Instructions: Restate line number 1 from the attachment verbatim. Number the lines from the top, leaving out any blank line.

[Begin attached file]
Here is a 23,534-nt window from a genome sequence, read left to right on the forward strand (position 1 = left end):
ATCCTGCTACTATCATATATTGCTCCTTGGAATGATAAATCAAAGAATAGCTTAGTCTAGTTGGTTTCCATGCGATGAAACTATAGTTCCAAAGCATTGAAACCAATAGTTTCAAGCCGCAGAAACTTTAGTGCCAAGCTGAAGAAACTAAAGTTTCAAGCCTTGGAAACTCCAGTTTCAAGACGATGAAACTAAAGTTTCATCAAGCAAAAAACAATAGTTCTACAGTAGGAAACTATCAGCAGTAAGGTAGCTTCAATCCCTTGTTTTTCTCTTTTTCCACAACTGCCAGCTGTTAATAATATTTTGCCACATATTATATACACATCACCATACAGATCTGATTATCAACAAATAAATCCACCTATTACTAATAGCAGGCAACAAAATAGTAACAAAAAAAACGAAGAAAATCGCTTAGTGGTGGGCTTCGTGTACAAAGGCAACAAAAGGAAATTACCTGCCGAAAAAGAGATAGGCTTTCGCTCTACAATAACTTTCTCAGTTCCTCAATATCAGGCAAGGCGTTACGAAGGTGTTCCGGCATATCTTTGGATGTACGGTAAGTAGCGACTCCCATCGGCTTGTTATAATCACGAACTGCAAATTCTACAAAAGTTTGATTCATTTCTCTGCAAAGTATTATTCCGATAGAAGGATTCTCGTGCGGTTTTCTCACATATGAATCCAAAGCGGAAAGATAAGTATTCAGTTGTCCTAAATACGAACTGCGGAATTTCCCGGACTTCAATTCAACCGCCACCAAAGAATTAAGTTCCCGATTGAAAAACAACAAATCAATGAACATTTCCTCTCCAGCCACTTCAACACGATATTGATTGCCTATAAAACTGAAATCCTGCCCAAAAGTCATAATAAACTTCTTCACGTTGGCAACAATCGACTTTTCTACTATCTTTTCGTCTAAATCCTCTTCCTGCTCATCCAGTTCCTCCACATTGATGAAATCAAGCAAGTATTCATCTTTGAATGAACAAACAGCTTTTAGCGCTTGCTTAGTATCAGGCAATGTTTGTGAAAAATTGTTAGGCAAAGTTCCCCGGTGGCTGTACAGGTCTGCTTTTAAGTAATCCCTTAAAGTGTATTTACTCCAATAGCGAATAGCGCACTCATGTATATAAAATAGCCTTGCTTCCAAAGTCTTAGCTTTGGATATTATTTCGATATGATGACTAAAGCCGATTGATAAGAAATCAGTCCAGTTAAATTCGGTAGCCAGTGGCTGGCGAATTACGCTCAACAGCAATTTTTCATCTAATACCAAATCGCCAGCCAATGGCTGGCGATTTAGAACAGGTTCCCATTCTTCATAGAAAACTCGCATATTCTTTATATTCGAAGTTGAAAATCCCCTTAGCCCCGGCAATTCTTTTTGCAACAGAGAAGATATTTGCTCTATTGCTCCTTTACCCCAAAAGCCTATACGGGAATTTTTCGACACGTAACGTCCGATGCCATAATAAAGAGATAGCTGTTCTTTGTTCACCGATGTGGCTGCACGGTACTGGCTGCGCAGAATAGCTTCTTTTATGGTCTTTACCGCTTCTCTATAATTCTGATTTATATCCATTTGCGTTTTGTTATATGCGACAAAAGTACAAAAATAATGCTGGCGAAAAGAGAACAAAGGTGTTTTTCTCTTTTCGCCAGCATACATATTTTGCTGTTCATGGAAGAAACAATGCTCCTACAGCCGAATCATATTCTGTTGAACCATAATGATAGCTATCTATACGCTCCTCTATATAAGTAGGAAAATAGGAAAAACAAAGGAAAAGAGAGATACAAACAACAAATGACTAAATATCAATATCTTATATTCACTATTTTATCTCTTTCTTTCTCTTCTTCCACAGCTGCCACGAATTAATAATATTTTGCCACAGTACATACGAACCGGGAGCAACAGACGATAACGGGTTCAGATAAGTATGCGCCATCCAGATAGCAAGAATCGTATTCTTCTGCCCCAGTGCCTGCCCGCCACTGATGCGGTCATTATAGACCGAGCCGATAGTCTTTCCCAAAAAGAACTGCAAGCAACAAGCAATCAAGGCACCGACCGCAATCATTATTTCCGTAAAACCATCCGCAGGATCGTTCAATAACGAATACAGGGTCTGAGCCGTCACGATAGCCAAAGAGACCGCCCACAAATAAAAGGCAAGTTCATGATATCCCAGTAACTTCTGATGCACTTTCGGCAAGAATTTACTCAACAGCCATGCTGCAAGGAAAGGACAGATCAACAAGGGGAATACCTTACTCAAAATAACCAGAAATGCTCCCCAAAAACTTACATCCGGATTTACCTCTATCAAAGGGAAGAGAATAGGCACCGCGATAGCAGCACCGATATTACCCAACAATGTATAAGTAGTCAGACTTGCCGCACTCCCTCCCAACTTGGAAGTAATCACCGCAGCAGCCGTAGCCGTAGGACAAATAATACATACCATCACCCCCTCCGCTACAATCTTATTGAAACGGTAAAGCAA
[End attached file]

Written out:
Here is a 23,534-nt window from a genome sequence, read left to right on the forward strand (position 1 = left end):